Speaking more generally, Steve Cutler, chief operating officer of ICON, noted that “Looking around the room tonight, I know that Irish Americans will continue to be a major driving force in effecting positive change within the healthcare and health sciences industry.”

Michael Dowling, president and CEO of Northwell Health (formerly North Shore-LIJ Health System), delivered the keynote remarks during the reception. Dowling, who was born into extreme poverty in Co. Limerick and immigrated to the Bronx at the age of 17, knows something of the struggle in search of opportunity, as he put it. His speech thread together themes of privilege, medical and moral obligation to immigrants, and what he called the desire “to defeat the dictum that it cannot be done,” referring to an historical culture of imagination and progress among the Irish in medical fields.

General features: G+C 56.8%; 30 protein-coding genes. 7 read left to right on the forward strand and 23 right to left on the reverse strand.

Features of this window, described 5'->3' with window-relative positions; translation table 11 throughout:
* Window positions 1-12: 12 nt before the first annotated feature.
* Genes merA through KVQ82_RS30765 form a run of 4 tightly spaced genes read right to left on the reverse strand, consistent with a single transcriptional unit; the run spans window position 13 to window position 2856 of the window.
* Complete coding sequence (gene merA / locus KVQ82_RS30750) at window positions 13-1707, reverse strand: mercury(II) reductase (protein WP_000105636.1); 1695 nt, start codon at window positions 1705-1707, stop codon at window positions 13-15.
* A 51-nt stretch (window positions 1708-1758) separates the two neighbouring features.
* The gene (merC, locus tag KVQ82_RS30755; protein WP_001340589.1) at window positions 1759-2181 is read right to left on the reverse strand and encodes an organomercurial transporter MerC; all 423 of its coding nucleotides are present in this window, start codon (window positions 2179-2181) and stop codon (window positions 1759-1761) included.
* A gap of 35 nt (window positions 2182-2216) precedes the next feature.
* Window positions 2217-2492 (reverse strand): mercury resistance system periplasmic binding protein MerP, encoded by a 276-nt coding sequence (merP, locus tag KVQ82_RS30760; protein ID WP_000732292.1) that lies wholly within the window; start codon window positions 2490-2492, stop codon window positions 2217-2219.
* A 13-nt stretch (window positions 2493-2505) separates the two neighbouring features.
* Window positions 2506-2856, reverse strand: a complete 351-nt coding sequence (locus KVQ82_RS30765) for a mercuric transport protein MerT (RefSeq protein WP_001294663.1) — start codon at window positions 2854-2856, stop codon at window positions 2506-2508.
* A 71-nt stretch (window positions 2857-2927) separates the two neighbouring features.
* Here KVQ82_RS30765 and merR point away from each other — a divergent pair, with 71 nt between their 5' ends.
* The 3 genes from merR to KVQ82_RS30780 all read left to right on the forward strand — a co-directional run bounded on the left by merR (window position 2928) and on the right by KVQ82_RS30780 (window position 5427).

“We’re all motivated by a desire to innovate, to pioneer discovery, to answer those questions that others find hard to answer. We’re motivated to empower the imagination, to stretch peoples’ thought process, to think about what’s possible,” he said.

“We as a group, you as a group, we like to break with tradition, we like to break the status quo. We like to take risks, we like to lead, not just follow. Those are extraordinary characteristics. Those are the characteristics that move things forward, that get people thinking about what can be done, not about what cannot be done.”